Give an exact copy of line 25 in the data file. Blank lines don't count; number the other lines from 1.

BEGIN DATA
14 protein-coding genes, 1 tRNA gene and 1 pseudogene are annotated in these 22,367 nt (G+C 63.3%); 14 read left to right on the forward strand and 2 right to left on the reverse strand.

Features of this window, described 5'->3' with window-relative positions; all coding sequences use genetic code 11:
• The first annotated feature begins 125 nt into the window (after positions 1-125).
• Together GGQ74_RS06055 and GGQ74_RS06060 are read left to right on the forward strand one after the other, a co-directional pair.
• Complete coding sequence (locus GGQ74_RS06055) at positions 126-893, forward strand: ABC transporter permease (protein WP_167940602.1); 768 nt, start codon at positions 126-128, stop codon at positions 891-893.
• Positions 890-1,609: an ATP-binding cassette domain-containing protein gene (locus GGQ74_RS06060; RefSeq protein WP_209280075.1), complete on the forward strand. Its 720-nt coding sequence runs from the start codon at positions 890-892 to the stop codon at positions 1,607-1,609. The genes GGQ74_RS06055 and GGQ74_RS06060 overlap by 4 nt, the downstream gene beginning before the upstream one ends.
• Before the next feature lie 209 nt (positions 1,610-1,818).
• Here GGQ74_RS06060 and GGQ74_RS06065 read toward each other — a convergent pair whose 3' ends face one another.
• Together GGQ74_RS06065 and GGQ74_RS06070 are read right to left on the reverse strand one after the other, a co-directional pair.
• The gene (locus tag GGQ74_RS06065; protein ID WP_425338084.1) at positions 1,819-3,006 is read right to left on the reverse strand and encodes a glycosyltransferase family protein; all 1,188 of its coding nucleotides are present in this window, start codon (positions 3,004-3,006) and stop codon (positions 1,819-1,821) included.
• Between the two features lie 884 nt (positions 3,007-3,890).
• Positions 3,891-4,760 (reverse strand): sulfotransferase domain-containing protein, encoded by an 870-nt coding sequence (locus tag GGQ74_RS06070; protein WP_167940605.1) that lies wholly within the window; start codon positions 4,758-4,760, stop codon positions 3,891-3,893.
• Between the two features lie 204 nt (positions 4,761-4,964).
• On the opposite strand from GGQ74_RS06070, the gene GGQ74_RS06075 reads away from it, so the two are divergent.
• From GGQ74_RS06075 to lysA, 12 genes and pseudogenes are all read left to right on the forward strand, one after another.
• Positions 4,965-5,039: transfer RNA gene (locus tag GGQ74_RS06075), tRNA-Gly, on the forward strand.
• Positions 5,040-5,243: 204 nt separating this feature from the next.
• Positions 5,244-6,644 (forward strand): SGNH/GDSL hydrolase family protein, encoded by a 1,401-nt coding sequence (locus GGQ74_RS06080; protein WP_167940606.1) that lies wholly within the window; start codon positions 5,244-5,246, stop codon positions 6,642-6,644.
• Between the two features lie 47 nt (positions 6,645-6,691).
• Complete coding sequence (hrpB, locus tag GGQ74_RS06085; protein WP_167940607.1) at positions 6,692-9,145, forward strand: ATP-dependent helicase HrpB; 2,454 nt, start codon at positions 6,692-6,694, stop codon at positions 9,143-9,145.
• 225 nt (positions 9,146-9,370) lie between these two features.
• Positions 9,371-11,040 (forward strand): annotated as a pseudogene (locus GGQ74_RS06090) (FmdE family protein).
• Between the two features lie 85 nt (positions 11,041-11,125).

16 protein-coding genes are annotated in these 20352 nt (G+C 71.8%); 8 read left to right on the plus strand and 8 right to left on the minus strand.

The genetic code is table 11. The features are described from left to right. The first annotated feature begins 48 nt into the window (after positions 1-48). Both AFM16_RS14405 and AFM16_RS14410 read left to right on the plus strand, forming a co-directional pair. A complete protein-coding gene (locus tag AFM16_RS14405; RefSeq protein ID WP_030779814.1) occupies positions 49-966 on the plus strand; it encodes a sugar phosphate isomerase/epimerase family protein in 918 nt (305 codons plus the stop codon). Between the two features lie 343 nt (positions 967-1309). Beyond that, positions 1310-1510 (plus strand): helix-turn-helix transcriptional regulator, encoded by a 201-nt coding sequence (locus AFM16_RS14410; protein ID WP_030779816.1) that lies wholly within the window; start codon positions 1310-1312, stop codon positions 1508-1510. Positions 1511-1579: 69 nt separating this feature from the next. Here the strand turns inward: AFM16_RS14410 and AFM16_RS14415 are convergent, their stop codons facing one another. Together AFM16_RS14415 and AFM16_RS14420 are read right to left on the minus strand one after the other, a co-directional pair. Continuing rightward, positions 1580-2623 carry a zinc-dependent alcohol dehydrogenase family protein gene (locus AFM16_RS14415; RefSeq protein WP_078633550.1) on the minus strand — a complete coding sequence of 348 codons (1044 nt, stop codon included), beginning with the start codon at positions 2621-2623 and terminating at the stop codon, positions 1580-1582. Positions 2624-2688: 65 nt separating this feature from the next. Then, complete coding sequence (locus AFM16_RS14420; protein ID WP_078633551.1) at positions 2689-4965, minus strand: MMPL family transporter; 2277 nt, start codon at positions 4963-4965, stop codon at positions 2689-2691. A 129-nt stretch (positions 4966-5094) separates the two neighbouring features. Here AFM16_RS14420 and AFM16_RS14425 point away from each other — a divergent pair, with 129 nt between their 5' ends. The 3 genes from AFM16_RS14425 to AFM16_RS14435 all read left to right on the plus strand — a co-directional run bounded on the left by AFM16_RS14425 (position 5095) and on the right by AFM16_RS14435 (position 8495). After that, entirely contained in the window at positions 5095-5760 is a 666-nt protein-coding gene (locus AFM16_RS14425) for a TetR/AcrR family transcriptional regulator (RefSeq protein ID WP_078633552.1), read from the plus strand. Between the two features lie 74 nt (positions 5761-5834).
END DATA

The genetic code is table 11. The features are described from left to right. The first annotated feature begins 48 nt into the window (after positions 1-48). Both AFM16_RS14405 and AFM16_RS14410 read left to right on the plus strand, forming a co-directional pair. A complete protein-coding gene (locus tag AFM16_RS14405; RefSeq protein ID WP_030779814.1) occupies positions 49-966 on the plus strand; it encodes a sugar phosphate isomerase/epimerase family protein in 918 nt (305 codons plus the stop codon). Between the two features lie 343 nt (positions 967-1309). Beyond that, positions 1310-1510 (plus strand): helix-turn-helix transcriptional regulator, encoded by a 201-nt coding sequence (locus AFM16_RS14410; protein ID WP_030779816.1) that lies wholly within the window; start codon positions 1310-1312, stop codon positions 1508-1510. Positions 1511-1579: 69 nt separating this feature from the next. Here the strand turns inward: AFM16_RS14410 and AFM16_RS14415 are convergent, their stop codons facing one another. Together AFM16_RS14415 and AFM16_RS14420 are read right to left on the minus strand one after the other, a co-directional pair. Continuing rightward, positions 1580-2623 carry a zinc-dependent alcohol dehydrogenase family protein gene (locus AFM16_RS14415; RefSeq protein WP_078633550.1) on the minus strand — a complete coding sequence of 348 codons (1044 nt, stop codon included), beginning with the start codon at positions 2621-2623 and terminating at the stop codon, positions 1580-1582. Positions 2624-2688: 65 nt separating this feature from the next. Then, complete coding sequence (locus AFM16_RS14420; protein ID WP_078633551.1) at positions 2689-4965, minus strand: MMPL family transporter; 2277 nt, start codon at positions 4963-4965, stop codon at positions 2689-2691. A 129-nt stretch (positions 4966-5094) separates the two neighbouring features. Here AFM16_RS14420 and AFM16_RS14425 point away from each other — a divergent pair, with 129 nt between their 5' ends. The 3 genes from AFM16_RS14425 to AFM16_RS14435 all read left to right on the plus strand — a co-directional run bounded on the left by AFM16_RS14425 (position 5095) and on the right by AFM16_RS14435 (position 8495). After that, entirely contained in the window at positions 5095-5760 is a 666-nt protein-coding gene (locus AFM16_RS14425) for a TetR/AcrR family transcriptional regulator (RefSeq protein ID WP_078633552.1), read from the plus strand. Between the two features lie 74 nt (positions 5761-5834).